The Kite Runner

Mathew Spangler after Khaled Hosseini
UK Productions and Kilimanjaro Productions
Festival Theatre, Malvern

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Yazdan Qafouri (Hassan) and Stuart Vincent (Amir) Credit: Barry Rivett for Hotshot Photography
The wedding of Amir (Stuart Vincent) and Soraya (Daphne Kouma) Credit: Barry Rivett for Hotshot Photography
Stuart Vincent (Amir) and Yazdan Qafouri (Hassan) Credit: Barry Rivett for Hotshot Photography
Dean Rehman (Baba), Tiran Aakel (Ali) and Yazdan Qafouri (Hassan) Credit: Barry Rivett for Hotshot Photography

I cannot think of many plays that hit you in the stomach as hard as Matthew Spangler’s adaptation of Khaled Hosseini’s best-selling novel does even before the interval. Knowing what is coming, it still makes me reel.

The pivotal event that drives the plot takes place in Afghanistan in 1975. Amir (Stuart Vincent) is the 12-year-old son of a wealthy Pashtun businessman, who has grown up with their servant Ali’s son Hassan (Yazdan Qafouri), who come from the minority, abused Hazari people. Hassan is Amir's best friend and prized runner in the annual kite-cutting festival, but after Hassan has successfully found and recovered the defeated kite, he is ambushed. Amir fails to protect him from being raped, and is so ashamed to face him that he contrives to frame him for theft, with the result that both father and son are forced to leave—with terrible consequences.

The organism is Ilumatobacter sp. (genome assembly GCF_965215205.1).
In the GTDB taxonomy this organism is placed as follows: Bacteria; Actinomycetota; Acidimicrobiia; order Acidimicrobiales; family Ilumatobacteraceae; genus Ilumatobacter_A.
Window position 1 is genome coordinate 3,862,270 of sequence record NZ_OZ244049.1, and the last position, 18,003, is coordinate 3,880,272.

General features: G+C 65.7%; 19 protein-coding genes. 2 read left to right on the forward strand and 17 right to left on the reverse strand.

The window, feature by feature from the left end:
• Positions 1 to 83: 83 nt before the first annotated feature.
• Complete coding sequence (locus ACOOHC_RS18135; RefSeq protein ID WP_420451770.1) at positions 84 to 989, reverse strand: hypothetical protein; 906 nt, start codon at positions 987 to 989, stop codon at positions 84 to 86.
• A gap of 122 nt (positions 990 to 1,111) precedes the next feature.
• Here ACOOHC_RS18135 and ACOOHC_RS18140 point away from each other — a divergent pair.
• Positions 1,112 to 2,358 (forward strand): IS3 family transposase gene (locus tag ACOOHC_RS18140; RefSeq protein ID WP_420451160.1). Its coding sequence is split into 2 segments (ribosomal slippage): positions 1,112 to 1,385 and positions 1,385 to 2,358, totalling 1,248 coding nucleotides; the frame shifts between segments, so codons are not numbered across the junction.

The success of the piece hangs largely on the two principal actors, both of whom are entirely convincing here in difficult roles. There is little to commend Amir, privileged, too ready to exploit his power over Hassan even before the breathtaking betrayal, but Vincent, in hunch-shouldered surrender to those around him, manages to win understanding if not approval for the actions of this weak-willed wimp. Only in a final confrontation some years later with his reactionary father-in-law does he seem to rise to his full height and achieve some dignity.

Like Vincent, Qafouri has the ability to make one believe one is watching a 10- or 12-year-old boy. His loyalty is touching, his bravery inspiring, and the moment of his false confessesion to the theft, in order to prevent his friend being caught in a lie, is heart-breaking. Qafouri never raises his voice, and seldom his eyes—blessed are the meek, blessed the pure in heart.

The second part of the play deals more with the politics, in particular the horrors later inflicted upon innocent Afghan citizens, by the Taliban, exemplified by Bhavin Bhatt, neighbourhood bully turned casual killer, who seems to convey brutality in every bristle.

A strong supporting cast also includes Dean Rehman as Amir’s forthright, upright father and Christopher Glover as his friend Rahim, a solid example of the old Afghanistan before its take-over by extremists. Music is now just one of the many freedoms they have destroyed, so it was both pleasant and poignant to hear the percussive sounds of the country that form a background to much of the action, with the virtuoso tabla playing of Hanif Khan front of stage.

The production's UK tour continues to Sheffield, Brighton, York, Newcastle and Cheltenham until Saturday 6 July 2024.

Reviewer: Colin Davison

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